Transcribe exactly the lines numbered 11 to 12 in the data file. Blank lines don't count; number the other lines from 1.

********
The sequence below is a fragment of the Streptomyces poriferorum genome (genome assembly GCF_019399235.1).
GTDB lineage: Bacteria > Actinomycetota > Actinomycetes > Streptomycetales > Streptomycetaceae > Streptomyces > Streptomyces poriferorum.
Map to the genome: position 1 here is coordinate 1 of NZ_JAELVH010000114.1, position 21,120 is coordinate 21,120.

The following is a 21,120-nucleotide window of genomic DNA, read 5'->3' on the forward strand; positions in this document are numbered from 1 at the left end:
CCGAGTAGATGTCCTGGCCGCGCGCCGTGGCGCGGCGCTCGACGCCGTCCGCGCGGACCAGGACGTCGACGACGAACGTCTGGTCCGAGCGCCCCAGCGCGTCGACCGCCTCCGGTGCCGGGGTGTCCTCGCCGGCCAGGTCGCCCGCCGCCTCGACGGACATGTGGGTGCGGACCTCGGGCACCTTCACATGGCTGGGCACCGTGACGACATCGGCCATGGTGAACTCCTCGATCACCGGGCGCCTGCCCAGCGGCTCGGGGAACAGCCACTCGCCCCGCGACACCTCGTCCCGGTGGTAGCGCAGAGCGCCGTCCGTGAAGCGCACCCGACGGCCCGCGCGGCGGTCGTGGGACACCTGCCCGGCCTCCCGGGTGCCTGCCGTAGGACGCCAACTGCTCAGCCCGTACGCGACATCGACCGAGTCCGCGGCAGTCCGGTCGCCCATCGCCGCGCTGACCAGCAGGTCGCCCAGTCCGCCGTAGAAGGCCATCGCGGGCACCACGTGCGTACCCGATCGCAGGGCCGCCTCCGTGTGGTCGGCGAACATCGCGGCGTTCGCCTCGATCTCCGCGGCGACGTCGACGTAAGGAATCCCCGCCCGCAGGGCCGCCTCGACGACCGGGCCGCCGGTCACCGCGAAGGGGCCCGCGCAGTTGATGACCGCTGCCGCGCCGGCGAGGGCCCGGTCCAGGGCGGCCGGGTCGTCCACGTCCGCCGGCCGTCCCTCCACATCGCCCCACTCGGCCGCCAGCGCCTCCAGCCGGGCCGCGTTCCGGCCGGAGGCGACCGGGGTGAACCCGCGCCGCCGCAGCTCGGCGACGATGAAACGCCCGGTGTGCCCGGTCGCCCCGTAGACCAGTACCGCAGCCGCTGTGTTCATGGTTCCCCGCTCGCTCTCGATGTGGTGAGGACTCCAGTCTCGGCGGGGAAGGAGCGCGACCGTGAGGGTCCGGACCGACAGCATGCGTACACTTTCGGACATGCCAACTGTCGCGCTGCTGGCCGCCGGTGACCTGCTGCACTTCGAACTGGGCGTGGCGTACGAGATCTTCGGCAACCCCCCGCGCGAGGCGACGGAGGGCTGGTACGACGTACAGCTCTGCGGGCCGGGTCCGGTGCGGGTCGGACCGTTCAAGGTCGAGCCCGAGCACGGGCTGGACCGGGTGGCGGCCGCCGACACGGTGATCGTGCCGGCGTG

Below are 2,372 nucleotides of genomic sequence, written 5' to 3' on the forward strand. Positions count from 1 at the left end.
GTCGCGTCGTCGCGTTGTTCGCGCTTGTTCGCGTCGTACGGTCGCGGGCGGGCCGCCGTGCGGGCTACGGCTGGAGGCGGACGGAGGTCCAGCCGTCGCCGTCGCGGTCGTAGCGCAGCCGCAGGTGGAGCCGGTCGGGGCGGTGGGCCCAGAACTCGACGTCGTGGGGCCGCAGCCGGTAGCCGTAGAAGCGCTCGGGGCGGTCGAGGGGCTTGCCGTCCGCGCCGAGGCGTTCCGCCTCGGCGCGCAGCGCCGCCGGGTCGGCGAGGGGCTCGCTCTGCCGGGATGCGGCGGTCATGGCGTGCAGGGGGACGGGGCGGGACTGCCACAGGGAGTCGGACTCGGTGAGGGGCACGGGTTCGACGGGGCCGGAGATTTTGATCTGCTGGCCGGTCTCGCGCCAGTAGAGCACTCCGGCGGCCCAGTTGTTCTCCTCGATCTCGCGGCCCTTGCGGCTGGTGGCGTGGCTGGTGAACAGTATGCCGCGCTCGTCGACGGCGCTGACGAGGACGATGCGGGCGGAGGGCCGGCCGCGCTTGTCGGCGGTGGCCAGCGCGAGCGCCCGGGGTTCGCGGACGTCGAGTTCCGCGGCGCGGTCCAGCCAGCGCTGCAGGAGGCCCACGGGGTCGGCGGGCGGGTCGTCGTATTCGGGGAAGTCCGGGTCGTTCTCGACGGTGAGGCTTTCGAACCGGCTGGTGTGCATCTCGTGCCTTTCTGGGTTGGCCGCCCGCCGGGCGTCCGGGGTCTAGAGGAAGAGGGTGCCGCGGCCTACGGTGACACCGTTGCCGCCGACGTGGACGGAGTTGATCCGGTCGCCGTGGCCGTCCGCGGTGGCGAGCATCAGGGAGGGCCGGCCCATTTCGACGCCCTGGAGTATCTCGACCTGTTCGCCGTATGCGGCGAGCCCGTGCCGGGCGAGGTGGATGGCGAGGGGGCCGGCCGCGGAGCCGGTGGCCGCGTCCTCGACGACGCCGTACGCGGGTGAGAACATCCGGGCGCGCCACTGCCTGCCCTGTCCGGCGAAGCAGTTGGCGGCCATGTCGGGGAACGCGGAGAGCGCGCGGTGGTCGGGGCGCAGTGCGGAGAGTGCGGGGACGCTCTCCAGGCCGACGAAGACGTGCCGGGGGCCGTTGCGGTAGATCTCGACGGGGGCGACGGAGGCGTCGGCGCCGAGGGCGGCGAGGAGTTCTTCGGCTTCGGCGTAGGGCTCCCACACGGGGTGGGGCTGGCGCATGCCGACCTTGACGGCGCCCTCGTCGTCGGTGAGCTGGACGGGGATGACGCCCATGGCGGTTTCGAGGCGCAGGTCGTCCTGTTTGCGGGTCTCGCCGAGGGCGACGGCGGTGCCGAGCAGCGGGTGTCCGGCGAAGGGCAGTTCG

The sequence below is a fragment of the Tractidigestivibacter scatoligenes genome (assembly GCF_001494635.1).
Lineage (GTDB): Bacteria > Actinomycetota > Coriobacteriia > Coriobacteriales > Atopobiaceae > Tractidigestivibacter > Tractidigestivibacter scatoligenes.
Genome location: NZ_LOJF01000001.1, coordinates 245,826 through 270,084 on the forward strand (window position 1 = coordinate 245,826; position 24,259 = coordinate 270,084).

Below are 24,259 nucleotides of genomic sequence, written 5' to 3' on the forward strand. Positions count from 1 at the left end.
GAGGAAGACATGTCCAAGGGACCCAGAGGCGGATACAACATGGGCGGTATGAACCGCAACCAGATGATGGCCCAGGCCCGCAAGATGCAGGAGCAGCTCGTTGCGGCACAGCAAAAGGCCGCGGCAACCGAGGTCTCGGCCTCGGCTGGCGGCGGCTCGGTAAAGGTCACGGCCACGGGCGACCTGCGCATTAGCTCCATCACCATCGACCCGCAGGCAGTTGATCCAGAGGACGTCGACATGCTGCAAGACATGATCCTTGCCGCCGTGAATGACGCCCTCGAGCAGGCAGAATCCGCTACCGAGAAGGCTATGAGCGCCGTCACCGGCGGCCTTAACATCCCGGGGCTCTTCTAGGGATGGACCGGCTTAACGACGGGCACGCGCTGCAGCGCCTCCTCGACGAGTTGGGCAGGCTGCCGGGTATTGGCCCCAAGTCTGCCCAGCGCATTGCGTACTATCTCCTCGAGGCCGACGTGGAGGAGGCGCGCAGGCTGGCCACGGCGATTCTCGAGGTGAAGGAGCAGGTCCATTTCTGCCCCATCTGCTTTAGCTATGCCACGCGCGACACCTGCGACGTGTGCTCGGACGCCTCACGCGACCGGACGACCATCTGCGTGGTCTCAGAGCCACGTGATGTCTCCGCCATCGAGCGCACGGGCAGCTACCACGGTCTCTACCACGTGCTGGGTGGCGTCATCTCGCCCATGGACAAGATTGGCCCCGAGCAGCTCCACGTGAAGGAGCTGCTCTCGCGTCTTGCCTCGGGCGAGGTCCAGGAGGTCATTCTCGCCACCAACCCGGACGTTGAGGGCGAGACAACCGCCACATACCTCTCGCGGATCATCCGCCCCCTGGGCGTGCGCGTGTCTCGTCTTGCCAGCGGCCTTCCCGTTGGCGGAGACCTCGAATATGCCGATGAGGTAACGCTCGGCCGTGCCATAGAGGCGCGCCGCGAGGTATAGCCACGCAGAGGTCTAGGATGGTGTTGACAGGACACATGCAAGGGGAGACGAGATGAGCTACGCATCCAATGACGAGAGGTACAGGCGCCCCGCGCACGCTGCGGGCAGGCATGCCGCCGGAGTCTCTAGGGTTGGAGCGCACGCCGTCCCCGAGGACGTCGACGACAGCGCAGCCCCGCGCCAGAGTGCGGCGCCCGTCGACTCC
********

Below are 24,259 nucleotides of genomic sequence, written 5' to 3' on the forward strand. Positions count from 1 at the left end.
GAGGAAGACATGTCCAAGGGACCCAGAGGCGGATACAACATGGGCGGTATGAACCGCAACCAGATGATGGCCCAGGCCCGCAAGATGCAGGAGCAGCTCGTTGCGGCACAGCAAAAGGCCGCGGCAACCGAGGTCTCGGCCTCGGCTGGCGGCGGCTCGGTAAAGGTCACGGCCACGGGCGACCTGCGCATTAGCTCCATCACCATCGACCCGCAGGCAGTTGATCCAGAGGACGTCGACATGCTGCAAGACATGATCCTTGCCGCCGTGAATGACGCCCTCGAGCAGGCAGAATCCGCTACCGAGAAGGCTATGAGCGCCGTCACCGGCGGCCTTAACATCCCGGGGCTCTTCTAGGGATGGACCGGCTTAACGACGGGCACGCGCTGCAGCGCCTCCTCGACGAGTTGGGCAGGCTGCCGGGTATTGGCCCCAAGTCTGCCCAGCGCATTGCGTACTATCTCCTCGAGGCCGACGTGGAGGAGGCGCGCAGGCTGGCCACGGCGATTCTCGAGGTGAAGGAGCAGGTCCATTTCTGCCCCATCTGCTTTAGCTATGCCACGCGCGACACCTGCGACGTGTGCTCGGACGCCTCACGCGACCGGACGACCATCTGCGTGGTCTCAGAGCCACGTGATGTCTCCGCCATCGAGCGCACGGGCAGCTACCACGGTCTCTACCACGTGCTGGGTGGCGTCATCTCGCCCATGGACAAGATTGGCCCCGAGCAGCTCCACGTGAAGGAGCTGCTCTCGCGTCTTGCCTCGGGCGAGGTCCAGGAGGTCATTCTCGCCACCAACCCGGACGTTGAGGGCGAGACAACCGCCACATACCTCTCGCGGATCATCCGCCCCCTGGGCGTGCGCGTGTCTCGTCTTGCCAGCGGCCTTCCCGTTGGCGGAGACCTCGAATATGCCGATGAGGTAACGCTCGGCCGTGCCATAGAGGCGCGCCGCGAGGTATAGCCACGCAGAGGTCTAGGATGGTGTTGACAGGACACATGCAAGGGGAGACGAGATGAGCTACGCATCCAATGACGAGAGGTACAGGCGCCCCGCGCACGCTGCGGGCAGGCATGCCGCCGGAGTCTCTAGGGTTGGAGCGCACGCCGTCCCCGAGGACGTCGACGACAGCGCAGCCCCGCGCCAGAGTGCGGCGCCCGTCGACTCC